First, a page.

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Forward from Copenhagen Forward from Copenhagen

Forward from Copenhagen

by Earth Island Journal
March 5, 2010
The following is an excerpt from a piece by Tom Athanasiou from the Earth Island Journal's Spring 2010 issue.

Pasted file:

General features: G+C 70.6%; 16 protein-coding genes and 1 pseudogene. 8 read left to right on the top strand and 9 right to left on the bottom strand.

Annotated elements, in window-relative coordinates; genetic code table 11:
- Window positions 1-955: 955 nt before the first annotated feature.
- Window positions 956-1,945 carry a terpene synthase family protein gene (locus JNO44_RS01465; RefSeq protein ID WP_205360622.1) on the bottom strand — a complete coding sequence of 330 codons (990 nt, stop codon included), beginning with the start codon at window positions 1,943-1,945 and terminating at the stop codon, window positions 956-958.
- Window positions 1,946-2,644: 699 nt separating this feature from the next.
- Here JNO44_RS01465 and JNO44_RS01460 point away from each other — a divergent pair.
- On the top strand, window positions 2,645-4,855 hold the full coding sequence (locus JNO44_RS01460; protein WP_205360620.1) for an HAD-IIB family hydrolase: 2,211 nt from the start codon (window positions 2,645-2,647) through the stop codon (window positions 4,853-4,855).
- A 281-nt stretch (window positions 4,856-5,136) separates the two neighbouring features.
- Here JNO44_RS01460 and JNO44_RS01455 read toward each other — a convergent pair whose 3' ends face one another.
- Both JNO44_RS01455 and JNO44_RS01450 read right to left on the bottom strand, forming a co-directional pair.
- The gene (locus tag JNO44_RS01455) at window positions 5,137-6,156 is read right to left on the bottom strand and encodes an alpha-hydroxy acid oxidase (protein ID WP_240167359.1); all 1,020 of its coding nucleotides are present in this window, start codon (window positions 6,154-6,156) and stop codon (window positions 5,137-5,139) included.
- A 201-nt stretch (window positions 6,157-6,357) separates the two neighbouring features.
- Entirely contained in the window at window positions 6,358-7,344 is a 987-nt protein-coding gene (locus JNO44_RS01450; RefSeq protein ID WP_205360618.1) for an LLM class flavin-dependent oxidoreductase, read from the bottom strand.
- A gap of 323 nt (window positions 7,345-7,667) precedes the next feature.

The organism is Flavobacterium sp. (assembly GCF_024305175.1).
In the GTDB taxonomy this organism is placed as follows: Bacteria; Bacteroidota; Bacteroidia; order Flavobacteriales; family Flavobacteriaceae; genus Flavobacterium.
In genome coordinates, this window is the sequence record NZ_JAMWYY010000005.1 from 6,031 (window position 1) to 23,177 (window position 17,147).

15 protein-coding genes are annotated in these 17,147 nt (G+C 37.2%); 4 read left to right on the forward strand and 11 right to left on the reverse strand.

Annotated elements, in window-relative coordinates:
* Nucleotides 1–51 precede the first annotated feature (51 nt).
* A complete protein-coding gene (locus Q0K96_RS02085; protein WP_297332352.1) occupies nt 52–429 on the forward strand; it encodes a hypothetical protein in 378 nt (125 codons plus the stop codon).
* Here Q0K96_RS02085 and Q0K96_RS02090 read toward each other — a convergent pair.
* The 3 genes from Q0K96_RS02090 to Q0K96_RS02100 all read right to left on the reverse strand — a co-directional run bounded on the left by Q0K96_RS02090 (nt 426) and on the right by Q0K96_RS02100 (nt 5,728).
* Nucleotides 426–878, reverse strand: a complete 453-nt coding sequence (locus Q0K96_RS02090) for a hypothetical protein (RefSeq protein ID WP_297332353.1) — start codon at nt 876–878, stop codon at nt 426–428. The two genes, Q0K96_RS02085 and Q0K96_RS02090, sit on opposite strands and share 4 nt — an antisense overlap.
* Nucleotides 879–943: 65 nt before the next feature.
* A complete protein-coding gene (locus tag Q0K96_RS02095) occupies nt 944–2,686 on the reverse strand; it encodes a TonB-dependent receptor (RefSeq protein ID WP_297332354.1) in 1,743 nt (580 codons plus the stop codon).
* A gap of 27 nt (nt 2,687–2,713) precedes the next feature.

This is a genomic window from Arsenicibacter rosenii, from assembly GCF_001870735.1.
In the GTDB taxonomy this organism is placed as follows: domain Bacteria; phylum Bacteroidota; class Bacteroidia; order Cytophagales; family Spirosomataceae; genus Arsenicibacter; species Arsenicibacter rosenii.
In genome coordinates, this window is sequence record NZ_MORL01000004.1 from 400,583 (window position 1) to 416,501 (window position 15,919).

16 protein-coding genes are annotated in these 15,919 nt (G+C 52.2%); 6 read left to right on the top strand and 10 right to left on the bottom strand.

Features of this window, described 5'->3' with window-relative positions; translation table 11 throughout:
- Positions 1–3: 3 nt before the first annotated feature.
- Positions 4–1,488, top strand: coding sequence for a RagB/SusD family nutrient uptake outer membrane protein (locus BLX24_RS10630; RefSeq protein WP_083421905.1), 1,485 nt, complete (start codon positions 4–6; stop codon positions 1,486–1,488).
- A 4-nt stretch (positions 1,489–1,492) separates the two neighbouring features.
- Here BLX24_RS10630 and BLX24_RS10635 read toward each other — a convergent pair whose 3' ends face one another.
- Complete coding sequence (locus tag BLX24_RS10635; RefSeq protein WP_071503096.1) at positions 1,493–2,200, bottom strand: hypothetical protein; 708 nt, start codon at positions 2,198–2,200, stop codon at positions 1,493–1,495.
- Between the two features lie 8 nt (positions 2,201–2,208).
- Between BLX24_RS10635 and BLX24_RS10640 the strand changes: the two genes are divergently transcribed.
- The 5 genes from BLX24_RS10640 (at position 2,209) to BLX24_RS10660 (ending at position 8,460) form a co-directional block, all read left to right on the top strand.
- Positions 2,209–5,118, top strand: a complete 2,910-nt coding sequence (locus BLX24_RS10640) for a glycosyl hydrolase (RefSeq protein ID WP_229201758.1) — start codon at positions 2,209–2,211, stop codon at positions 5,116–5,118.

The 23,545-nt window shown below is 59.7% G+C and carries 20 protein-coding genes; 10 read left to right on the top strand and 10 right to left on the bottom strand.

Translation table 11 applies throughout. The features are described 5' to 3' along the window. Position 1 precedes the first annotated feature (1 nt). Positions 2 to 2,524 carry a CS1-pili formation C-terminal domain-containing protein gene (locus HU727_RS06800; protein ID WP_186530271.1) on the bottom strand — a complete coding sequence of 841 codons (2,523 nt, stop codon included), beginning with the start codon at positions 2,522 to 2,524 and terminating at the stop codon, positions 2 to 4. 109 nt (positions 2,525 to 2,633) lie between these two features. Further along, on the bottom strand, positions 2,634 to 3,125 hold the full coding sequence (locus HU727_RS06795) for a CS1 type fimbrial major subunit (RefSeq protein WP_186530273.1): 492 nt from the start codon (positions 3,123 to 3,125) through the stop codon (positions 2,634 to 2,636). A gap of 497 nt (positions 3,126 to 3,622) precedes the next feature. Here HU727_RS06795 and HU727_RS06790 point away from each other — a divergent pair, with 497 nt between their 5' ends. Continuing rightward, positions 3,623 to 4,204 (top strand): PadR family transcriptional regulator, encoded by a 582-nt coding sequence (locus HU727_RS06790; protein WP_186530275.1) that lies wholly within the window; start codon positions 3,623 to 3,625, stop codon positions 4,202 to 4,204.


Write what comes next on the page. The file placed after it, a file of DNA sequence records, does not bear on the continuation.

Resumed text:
I will say this: Almost two decades after I started working on climate change, I was happily astounded to witness the crystallization, on the streets of Copenhagen, of a grassroots movement that was both energetic and sophisticated, and to see global civil society groups working in solidarity with the leaders of the world's poorest and most vulnerable nations to press a collective agenda. And I can tell you something else: Our chances of preventing climate catastrophe rests in large part on the ability of this new alliance to communicate to the world's richest and most powerful peoples that the emissions emergency is, above all things, a crisis of justice.As everyone knows, the Copenhagen talks failed to catapult us into the ambitious global mobilization we need to reduce greenhouse gas emissions. But this was never going to happen anyway. What did happen, as the veteran Bangladeshi policy activist Saleemul Huq put it, was "a shaking of the traditional pieces of the global geopolitical puzzle and their landing in a new and unfamiliar configuration." In this sense, the question of success and failure is moot. The real question is whether the new configuration offers us fresh ways forward.This question cannot be answered by the usual logic of environmental campaigning. Now is a time for reflection-not for pushing forward one more meeting, one more demonstration, one more demand. Of course we need action, and we need it fast. But we also need strategy, because Huq's "unfamiliar configurations" are going to settle in the midst of another big year that will culminate with another major December climate showdown, this time in Mexico City. If 2010 is major, 2011 and 2012 promise (or threaten) to be just as important, as do the other years in the brief time ahead-the post-Copenhagen era in which we must begin to act.This piece appears in the Spring 2010 issue of Earth Island Journal.Illustration by Doug Chayka, courtesy of Earth Island Journal
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